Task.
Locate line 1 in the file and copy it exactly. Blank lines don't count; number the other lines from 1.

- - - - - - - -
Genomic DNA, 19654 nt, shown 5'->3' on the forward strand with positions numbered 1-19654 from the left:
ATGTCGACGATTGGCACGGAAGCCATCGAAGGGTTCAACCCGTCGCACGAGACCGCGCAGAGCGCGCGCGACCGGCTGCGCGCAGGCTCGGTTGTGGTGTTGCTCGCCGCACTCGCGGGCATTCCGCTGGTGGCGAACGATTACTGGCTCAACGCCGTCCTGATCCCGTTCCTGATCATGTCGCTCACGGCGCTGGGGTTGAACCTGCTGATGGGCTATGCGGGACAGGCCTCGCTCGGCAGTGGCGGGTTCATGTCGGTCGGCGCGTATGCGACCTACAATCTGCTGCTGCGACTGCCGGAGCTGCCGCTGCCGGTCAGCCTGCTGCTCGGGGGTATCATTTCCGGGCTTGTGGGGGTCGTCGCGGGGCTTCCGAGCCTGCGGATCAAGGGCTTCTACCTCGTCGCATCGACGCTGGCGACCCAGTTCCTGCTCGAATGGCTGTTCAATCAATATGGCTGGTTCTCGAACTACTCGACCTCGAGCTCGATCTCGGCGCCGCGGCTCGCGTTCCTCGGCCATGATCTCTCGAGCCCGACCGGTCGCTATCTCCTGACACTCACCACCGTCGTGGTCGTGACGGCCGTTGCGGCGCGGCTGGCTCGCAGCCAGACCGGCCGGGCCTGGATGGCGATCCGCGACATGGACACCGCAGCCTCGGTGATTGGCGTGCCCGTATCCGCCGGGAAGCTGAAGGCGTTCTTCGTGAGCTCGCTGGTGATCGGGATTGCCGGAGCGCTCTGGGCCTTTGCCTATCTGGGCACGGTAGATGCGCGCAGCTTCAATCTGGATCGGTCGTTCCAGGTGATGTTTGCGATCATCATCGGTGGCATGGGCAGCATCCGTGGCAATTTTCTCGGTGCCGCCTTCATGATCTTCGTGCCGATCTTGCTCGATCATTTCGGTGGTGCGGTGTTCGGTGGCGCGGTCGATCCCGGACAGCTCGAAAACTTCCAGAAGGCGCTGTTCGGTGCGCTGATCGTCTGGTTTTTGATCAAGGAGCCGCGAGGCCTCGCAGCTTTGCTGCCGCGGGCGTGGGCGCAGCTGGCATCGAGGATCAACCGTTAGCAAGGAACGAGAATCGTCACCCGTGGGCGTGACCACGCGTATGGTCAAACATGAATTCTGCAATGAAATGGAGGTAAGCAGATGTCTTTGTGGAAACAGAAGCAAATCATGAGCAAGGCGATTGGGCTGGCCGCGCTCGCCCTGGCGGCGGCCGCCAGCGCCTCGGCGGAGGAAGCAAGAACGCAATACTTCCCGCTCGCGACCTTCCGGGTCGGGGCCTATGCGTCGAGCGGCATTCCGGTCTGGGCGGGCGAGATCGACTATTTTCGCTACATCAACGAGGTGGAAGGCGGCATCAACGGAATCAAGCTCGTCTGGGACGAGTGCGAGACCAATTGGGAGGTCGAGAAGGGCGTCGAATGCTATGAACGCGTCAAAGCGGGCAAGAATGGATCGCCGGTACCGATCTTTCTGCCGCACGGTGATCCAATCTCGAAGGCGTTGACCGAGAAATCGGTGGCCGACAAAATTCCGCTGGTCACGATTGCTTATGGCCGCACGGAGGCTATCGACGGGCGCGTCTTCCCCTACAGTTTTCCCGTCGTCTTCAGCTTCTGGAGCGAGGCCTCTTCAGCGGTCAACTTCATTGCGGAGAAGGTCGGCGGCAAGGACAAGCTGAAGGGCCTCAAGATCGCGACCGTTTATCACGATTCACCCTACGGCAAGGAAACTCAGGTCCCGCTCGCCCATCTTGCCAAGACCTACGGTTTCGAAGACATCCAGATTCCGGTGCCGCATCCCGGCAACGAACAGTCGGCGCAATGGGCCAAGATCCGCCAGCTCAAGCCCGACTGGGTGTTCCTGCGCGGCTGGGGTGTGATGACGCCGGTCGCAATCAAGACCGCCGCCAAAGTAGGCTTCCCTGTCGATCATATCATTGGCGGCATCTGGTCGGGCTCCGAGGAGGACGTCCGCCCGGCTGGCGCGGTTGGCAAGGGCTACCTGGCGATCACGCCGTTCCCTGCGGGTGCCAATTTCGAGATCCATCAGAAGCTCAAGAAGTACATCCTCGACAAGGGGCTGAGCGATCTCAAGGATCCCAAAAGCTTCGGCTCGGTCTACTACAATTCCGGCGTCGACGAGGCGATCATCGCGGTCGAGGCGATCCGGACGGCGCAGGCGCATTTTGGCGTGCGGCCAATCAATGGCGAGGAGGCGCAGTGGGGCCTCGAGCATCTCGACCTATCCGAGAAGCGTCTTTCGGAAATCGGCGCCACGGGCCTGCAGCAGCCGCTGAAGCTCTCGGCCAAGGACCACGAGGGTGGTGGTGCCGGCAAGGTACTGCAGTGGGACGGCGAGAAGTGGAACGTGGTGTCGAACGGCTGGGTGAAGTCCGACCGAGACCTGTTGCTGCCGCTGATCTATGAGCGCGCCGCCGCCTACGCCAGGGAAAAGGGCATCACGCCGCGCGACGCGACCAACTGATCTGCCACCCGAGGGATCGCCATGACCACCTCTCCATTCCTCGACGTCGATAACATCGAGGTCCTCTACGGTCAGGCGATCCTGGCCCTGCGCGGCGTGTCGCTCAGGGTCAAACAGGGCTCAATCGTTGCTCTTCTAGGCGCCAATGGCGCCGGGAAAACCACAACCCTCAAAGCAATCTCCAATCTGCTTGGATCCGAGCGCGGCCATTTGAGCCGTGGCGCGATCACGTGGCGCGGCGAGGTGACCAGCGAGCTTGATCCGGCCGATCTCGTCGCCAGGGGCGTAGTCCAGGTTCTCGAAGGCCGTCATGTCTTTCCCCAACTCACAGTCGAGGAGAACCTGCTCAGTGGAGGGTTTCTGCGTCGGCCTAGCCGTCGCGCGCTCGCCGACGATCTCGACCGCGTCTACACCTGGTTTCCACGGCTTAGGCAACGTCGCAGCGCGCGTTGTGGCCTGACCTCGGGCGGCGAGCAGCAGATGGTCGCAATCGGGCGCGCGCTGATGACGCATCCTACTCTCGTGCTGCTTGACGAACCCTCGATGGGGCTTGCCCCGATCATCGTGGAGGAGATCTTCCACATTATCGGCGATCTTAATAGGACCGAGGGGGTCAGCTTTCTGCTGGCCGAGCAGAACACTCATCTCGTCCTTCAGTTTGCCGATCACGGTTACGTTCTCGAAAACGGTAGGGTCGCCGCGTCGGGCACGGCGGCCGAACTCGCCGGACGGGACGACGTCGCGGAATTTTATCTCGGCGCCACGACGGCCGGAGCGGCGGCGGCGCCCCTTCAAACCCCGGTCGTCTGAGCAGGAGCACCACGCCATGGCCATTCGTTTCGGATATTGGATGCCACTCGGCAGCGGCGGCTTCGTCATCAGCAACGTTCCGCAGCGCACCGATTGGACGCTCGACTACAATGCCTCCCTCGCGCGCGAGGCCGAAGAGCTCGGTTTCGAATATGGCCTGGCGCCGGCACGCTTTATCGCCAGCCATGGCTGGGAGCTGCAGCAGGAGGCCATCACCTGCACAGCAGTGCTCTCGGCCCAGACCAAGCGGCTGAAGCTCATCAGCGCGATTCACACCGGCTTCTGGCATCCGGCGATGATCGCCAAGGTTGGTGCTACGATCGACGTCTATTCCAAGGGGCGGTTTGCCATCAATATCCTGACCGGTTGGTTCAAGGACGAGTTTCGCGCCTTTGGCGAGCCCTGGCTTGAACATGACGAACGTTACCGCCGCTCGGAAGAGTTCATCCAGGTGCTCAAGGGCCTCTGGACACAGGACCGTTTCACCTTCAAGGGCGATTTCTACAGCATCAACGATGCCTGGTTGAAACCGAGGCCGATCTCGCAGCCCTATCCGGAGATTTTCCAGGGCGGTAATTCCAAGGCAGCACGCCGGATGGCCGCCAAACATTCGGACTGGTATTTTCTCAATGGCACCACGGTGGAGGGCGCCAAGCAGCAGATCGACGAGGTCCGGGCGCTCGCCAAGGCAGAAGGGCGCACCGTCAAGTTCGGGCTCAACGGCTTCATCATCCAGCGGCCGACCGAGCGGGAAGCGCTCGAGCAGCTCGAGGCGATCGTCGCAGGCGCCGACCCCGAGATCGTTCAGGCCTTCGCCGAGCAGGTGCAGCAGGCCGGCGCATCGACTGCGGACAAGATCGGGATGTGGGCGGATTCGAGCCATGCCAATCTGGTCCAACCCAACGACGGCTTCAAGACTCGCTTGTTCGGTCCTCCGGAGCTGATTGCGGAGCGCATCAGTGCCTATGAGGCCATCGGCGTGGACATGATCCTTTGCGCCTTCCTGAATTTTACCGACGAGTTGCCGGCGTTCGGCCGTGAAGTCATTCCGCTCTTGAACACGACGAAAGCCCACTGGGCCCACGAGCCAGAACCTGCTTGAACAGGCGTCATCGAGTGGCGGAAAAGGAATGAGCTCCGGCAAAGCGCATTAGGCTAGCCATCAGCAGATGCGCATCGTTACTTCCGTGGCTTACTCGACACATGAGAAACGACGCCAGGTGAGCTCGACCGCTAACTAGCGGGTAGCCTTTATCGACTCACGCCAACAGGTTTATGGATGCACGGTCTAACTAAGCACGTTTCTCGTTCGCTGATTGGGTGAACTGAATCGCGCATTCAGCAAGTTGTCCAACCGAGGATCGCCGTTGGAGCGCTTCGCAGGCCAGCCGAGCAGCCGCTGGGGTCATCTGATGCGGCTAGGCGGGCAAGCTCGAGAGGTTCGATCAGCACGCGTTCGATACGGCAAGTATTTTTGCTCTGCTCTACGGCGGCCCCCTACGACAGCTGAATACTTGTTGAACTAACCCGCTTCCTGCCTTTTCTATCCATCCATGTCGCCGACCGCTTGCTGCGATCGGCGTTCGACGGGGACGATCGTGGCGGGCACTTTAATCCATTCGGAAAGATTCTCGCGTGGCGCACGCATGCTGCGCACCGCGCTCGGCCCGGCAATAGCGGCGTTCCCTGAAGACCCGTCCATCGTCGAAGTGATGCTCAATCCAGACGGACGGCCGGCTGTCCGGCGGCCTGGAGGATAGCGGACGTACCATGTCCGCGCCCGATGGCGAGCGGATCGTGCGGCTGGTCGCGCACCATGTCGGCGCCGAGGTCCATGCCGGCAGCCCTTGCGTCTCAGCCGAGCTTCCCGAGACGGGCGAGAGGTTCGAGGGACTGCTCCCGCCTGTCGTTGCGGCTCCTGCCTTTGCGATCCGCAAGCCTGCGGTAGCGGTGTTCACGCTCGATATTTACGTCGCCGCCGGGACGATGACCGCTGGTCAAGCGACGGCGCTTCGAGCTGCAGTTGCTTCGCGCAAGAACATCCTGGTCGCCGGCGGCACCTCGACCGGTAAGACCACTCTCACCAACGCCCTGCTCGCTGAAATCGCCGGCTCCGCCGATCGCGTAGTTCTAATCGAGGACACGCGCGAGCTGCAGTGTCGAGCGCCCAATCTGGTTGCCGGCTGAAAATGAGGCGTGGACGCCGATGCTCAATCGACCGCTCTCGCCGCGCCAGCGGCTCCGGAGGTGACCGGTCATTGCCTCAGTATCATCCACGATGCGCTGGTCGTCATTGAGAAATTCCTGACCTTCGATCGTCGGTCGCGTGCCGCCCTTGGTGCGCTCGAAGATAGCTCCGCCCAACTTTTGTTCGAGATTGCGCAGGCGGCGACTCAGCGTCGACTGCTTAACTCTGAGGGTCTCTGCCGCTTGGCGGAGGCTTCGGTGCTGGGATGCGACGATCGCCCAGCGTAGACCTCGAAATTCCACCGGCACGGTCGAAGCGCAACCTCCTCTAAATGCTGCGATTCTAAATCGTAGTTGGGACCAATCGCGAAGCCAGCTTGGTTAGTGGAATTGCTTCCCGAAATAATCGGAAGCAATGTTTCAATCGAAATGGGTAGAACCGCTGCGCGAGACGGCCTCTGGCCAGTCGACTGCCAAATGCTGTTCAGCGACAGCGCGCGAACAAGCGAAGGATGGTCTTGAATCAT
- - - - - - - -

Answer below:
Genomic DNA, 19654 nt, shown 5'->3' on the forward strand with positions numbered 1-19654 from the left: